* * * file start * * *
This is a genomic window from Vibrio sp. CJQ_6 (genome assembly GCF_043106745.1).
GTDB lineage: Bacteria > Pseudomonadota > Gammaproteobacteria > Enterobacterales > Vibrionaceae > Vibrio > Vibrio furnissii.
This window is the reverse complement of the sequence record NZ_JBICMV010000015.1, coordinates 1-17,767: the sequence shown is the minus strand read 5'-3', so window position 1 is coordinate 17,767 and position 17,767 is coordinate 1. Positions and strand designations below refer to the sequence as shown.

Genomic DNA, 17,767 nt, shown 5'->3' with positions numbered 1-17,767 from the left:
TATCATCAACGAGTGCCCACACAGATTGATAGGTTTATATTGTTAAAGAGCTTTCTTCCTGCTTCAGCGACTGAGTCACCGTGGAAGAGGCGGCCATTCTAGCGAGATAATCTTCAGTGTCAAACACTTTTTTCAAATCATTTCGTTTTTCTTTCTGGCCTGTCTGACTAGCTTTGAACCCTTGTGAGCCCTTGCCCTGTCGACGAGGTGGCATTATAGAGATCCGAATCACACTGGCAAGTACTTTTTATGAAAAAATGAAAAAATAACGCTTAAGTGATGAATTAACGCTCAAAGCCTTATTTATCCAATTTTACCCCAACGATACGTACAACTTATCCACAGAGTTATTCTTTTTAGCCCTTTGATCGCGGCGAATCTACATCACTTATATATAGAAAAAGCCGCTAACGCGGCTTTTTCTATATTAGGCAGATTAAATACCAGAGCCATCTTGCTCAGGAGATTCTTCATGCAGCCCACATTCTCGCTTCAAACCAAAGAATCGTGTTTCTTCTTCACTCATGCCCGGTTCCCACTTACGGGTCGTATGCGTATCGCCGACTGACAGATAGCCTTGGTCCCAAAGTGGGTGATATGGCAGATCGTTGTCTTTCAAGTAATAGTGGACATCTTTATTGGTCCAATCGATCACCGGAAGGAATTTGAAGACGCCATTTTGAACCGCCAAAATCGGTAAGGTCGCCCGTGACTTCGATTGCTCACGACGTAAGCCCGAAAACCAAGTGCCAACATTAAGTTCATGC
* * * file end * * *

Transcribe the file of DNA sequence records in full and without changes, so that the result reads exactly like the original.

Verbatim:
This is a genomic window from Vibrio sp. CJQ_6 (genome assembly GCF_043106745.1).
GTDB lineage: Bacteria > Pseudomonadota > Gammaproteobacteria > Enterobacterales > Vibrionaceae > Vibrio > Vibrio furnissii.
This window is the reverse complement of the sequence record NZ_JBICMV010000015.1, coordinates 1-17,767: the sequence shown is the minus strand read 5'-3', so window position 1 is coordinate 17,767 and position 17,767 is coordinate 1. Positions and strand designations below refer to the sequence as shown.

Genomic DNA, 17,767 nt, shown 5'->3' with positions numbered 1-17,767 from the left:
TATCATCAACGAGTGCCCACACAGATTGATAGGTTTATATTGTTAAAGAGCTTTCTTCCTGCTTCAGCGACTGAGTCACCGTGGAAGAGGCGGCCATTCTAGCGAGATAATCTTCAGTGTCAAACACTTTTTTCAAATCATTTCGTTTTTCTTTCTGGCCTGTCTGACTAGCTTTGAACCCTTGTGAGCCCTTGCCCTGTCGACGAGGTGGCATTATAGAGATCCGAATCACACTGGCAAGTACTTTTTATGAAAAAATGAAAAAATAACGCTTAAGTGATGAATTAACGCTCAAAGCCTTATTTATCCAATTTTACCCCAACGATACGTACAACTTATCCACAGAGTTATTCTTTTTAGCCCTTTGATCGCGGCGAATCTACATCACTTATATATAGAAAAAGCCGCTAACGCGGCTTTTTCTATATTAGGCAGATTAAATACCAGAGCCATCTTGCTCAGGAGATTCTTCATGCAGCCCACATTCTCGCTTCAAACCAAAGAATCGTGTTTCTTCTTCACTCATGCCCGGTTCCCACTTACGGGTCGTATGCGTATCGCCGACTGACAGATAGCCTTGGTCCCAAAGTGGGTGATATGGCAGATCGTTGTCTTTCAAGTAATAGTGGACATCTTTATTGGTCCAATCGATCACCGGAAGGAATTTGAAGACGCCATTTTGAACCGCCAAAATCGGTAAGGTCGCCCGTGACTTCGATTGCTCACGACGTAAGCCCGAAAACCAAGTGCCAACATTAAGTTCATGC